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Eating three or more portions of fish per week cuts the risk of bowel cancer

Photo: Eating fish cuts bowel cancer risk: study
New research suggests eating three or more portions of fish per week cuts the risk of bowel cancer.

Those who enjoy fish on such a regular basis have a 12 per cent lower risk of bowel cancer than those who eat less than one portion per week, experts say.

The finding related to all types of fish, though people who opt only for smaller portions of oily fish can also cut their risk of bowel cancer by 10 per cent.

The study included experts from the University of Oxford and the International Agency for Research on Cancer (IARC), and was published in the journal Clinical Gastroenterology and Hepatology.

It was funded by the World Cancer Research Fund (WCRF).
For the study, researchers examined the dietary habits of 476,160 people who had filled in food frequency questionnaires.

This included detail on their fish intake - including white, fatty, oily and lean fish.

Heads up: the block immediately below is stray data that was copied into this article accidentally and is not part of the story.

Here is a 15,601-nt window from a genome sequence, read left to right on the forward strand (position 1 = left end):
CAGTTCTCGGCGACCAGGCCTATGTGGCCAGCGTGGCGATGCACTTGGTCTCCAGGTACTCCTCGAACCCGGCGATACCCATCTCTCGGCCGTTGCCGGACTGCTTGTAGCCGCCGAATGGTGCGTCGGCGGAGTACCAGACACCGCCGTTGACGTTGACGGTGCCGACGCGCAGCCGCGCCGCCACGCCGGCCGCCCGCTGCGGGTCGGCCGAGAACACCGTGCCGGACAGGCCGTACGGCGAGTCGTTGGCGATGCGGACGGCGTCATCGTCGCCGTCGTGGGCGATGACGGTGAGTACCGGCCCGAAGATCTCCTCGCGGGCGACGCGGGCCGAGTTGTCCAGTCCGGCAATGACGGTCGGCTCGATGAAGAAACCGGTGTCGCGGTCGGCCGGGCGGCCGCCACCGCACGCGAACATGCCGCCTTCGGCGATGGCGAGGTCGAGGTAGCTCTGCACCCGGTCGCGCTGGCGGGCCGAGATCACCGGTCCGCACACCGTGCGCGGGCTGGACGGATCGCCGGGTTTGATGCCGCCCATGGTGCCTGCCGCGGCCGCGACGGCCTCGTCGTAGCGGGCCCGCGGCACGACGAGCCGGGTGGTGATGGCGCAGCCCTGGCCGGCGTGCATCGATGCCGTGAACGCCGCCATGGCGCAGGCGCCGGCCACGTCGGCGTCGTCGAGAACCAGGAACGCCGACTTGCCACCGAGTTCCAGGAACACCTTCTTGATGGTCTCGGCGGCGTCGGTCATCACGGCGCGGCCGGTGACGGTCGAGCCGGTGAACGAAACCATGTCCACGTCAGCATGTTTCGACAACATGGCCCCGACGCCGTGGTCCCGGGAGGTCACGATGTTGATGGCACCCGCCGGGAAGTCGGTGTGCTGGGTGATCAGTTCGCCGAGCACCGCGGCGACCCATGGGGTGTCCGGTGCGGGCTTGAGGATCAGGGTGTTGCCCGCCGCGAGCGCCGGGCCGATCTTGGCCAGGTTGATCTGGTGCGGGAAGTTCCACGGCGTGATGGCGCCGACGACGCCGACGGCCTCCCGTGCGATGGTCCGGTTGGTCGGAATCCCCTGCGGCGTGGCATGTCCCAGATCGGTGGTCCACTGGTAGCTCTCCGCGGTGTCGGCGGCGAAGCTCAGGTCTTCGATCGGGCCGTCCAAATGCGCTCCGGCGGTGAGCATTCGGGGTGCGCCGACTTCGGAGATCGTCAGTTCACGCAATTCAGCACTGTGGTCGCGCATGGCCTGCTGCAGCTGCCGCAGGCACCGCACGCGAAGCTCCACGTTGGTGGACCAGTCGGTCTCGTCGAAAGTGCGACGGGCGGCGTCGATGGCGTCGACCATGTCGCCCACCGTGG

Over an average follow-up of 14.9 years, 6,291 people developed bowel cancer.

The results showed that eating 359.1g of any fish per week led to a 12 per cent decreased risk of bowel cancer compared with eating less than 63.49g a week.

Meanwhile, people eating just 123.9g a week of oily fish, such as salmon and sardines, enjoyed a 10 per cent lower risk of bowel cancer.

A typical portion of fish is around 100g.

The team said fatty and oily fish is an extremely rich source of long-chain n-3 polyunsaturated fatty acids (n-3 LC-PUFA), which are believed to have a protective effect in the body and prevent inflammation.

Non-fatty fish also contains these fatty acid compounds.

"Our research shows that eating fish appears to reduce the risk of bowel cancer and should be encouraged as part of a healthy diet," Dr Marc Gunter, the lead researcher from the IARC, said.

"One downfall of the study is that dietary data collected from participants did not include information on fish oil supplement intake. This unmeasured fish oil supplementation may also have an effect on bowel cancer, so further studies will be needed to see if fish or fish oil influence bowel cancer risk."

"The biological reasons by which fish consumption potentially lowers risk are not fully understood but one of the theories include specific fatty acids such as omega-3, found almost exclusively in fish, being responsible for this protective effect via their anti-inflammatory properties," Dr Anna Diaz Font, head of research funding at the WCRF, said.

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